Climategate has taken such a toll on the global warming agenda that alarmists are taking a new tact. Academics urge radical new approach to climate change:
The UN process has failed, they argue, and a global approach concentrating on CO2 cuts will never work.All this stems from a group of academics who have issued a paper, called the Hartwell Paper with this surprising admission (emphasis added):
They urge instead the use of carbon tax revenue to develop technologies that can supply clean energy to everyone.
The paper says that the outcome of December's UN climate summit, plus the "ClimateGate" affair and inaccuracies within the Intergovernmental Panel on Climate Change (IPCC) 2007 report, means "the legitimacy of the institutions of climate policy and science are no longer assured".They are advocating a new, non-United Nations approach towards "decarbonisation", which not surprisingly contains a "carbon tax" aimed at developing new "green" energy technologies while concentrating on short term reduction in carbon emissions.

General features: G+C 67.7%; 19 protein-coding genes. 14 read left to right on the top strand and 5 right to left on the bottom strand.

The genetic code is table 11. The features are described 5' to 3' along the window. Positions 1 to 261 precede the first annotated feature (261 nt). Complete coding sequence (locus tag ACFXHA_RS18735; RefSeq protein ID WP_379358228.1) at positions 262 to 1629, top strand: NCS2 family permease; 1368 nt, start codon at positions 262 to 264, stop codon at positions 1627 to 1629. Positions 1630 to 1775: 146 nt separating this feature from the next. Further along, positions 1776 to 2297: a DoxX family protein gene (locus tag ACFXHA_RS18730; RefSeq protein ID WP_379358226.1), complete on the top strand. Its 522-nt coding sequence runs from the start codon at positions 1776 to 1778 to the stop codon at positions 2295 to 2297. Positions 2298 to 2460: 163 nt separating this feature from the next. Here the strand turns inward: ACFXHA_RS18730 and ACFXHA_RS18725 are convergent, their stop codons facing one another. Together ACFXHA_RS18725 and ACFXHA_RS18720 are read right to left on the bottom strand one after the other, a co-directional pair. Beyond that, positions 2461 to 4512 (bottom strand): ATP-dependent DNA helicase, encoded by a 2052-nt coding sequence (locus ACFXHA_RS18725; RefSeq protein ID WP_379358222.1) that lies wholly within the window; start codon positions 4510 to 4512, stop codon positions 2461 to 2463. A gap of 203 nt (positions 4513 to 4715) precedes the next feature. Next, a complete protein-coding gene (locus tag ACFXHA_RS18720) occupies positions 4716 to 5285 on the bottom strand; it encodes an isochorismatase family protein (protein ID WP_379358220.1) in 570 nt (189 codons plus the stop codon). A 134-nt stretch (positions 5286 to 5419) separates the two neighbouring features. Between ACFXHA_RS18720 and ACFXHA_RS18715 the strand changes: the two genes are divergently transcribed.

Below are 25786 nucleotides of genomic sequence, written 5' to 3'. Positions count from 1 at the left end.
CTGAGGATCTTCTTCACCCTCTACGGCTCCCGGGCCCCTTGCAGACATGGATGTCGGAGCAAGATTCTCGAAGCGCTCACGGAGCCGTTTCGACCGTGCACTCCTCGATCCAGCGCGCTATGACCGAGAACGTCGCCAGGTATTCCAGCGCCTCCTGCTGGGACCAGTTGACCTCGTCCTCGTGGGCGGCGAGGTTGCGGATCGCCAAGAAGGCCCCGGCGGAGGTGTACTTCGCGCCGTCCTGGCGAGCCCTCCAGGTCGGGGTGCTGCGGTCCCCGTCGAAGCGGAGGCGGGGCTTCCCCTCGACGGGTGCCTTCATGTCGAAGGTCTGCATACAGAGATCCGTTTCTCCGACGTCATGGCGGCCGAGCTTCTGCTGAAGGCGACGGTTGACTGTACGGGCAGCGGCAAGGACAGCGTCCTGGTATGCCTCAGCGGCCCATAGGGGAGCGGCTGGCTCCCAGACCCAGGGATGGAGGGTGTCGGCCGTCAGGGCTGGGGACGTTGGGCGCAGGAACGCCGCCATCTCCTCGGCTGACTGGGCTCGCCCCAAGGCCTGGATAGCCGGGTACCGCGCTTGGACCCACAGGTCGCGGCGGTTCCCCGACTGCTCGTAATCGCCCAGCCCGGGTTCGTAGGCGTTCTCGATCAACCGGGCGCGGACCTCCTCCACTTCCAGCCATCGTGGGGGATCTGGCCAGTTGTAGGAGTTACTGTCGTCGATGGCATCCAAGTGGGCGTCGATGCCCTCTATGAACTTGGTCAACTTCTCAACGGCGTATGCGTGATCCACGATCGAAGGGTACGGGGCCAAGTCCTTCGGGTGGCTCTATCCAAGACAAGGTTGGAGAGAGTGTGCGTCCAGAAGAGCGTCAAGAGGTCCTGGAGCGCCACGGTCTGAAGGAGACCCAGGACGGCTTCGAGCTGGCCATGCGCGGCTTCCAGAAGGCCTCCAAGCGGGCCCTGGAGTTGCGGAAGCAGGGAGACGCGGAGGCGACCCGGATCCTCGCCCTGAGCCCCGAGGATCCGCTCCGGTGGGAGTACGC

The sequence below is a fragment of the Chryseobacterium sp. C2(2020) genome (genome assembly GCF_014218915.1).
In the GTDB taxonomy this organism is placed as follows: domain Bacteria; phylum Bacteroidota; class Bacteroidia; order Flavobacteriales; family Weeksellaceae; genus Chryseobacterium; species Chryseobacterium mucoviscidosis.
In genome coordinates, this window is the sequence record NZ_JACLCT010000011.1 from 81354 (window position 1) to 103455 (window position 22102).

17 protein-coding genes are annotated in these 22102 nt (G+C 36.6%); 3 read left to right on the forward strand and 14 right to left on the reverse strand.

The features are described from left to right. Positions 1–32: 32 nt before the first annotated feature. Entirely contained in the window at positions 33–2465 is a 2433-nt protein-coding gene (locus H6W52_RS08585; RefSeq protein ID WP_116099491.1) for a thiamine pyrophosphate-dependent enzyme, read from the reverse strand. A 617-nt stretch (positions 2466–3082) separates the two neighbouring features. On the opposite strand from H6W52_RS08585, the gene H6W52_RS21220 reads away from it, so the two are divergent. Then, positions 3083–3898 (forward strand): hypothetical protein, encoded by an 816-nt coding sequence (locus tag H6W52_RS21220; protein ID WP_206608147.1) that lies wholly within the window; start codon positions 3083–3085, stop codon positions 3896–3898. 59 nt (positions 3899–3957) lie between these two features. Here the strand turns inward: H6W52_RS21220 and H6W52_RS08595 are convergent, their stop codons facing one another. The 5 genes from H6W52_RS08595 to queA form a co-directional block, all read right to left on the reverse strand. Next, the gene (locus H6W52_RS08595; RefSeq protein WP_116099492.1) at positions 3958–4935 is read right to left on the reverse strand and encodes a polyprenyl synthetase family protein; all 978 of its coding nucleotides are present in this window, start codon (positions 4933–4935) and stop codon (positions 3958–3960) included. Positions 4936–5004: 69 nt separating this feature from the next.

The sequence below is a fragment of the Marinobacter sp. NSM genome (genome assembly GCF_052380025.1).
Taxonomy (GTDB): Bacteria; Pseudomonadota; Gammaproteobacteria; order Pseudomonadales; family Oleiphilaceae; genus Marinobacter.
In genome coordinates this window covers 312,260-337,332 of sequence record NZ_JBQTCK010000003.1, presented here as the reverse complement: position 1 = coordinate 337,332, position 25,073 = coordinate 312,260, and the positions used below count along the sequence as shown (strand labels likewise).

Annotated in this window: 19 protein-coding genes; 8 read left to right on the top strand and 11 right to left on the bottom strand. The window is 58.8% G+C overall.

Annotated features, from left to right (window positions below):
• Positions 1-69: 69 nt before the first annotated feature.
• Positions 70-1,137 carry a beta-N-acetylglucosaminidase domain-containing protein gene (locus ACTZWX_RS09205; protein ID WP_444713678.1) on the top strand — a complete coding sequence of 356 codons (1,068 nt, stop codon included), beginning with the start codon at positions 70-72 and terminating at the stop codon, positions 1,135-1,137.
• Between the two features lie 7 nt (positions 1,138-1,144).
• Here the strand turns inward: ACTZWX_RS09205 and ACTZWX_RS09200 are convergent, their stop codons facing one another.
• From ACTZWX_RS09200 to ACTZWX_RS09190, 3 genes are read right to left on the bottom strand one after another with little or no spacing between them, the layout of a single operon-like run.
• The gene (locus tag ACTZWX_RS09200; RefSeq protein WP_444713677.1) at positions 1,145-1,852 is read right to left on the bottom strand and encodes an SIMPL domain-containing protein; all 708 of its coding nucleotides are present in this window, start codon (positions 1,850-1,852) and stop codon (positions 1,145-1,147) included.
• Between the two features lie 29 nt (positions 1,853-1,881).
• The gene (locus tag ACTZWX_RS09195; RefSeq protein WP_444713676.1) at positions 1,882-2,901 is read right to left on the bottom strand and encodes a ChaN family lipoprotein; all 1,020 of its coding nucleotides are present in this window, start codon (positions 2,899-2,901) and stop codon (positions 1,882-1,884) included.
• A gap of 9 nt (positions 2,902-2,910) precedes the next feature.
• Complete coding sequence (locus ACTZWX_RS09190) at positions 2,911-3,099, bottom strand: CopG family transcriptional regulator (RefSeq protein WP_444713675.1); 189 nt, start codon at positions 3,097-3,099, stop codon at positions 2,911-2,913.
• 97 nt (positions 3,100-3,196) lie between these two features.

So, successfully tackling climate change initially means re-framing the issue.
In an article for the BBC's Green Room series, another of the authors, Mike Hulme, writes: "Climate change has been represented as a conventional environmental 'problem' that is capable of being 'solved'.
"It is neither of these. Yet this framing has locked the world into the rigid agenda that brought us to the dead end of Kyoto, with no evidence of any discernable acceleration of decarbonisation whatsoever."
Division in the ranks? Not all alarmists think this is such a good idea.
"The paper's focus away from CO2 is misguided, short-sighted and probably wrong," said Bill Hare from the Potsdam Institute for Climate Impact Research in Germany.The alarmists can regroup and reframe the issue all they want. Their problem is their junk science has been revealed and they no longer enjoy the blind faith following of the public in general.
We have all become skeptics.
And we have no appetite to commit a major portion of our economy to try to solve a problem that no one can prove exists.